Moving Math Educators

I gave a speech to about five hundred math educators last Friday in Monterey, California, USA, on the "social and political context of educational reform." It was very well received.

I talked about the history and political and social context of the United States, describing the class privilege impeding reforms (one percent of the U.S. population owns forty percent of the wealth-the greatest concentration of wealth in our history), and I laid out the elements of a strategy for reform. This strategy included large pieces of RC theory. I acknowledged it as such and told them how important it has been to me. I knew there were opponents to reform in the audience, but I did not hesitate at all in being bold and public about my ideas.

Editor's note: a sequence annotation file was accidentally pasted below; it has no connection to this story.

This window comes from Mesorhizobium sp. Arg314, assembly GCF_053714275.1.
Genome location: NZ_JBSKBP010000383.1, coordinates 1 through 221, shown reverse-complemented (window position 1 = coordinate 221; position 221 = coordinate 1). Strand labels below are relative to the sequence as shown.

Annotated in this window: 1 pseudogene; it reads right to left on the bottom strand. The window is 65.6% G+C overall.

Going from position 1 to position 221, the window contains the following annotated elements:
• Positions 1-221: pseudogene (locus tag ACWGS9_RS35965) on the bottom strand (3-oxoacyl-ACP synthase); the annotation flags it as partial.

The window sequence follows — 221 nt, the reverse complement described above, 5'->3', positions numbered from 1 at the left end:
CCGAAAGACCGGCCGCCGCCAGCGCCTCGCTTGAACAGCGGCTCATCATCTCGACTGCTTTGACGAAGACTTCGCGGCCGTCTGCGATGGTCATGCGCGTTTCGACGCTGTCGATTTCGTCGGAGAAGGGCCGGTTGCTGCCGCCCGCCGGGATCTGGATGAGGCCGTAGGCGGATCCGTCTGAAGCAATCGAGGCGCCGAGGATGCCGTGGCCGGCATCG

The situation in California is quite bad. The political right has control of the educational apparatus at the state level and is adopting policies and passing legislation that are extremely repressive. It is likely that bilingual education will be abolished by a state referendum next spring. Several school boards have already done that. The curriculum and pedagogical policies that led to more respect for young people over the past twenty years are being rolled back. I have been supporting many of the leaders attempting to resist this. I will be proposing to them that they try and organize the teachers' unions to resist the repression and stand up for progressive policies.

I appreciate all that I have learned. My work continues to gain respect. I was invited by someone I do not even know to speak to the math and science supervisors from each of the fifty states' departments of education about equity in mathematics and science education. (Equity is an educational jargon term for what we call ending oppression.)

Julian Weissglass
Santa Barbara, California, USA

(Present Time No. 110, January 1998)

Last modified: 2016-08-22 02:11:22-07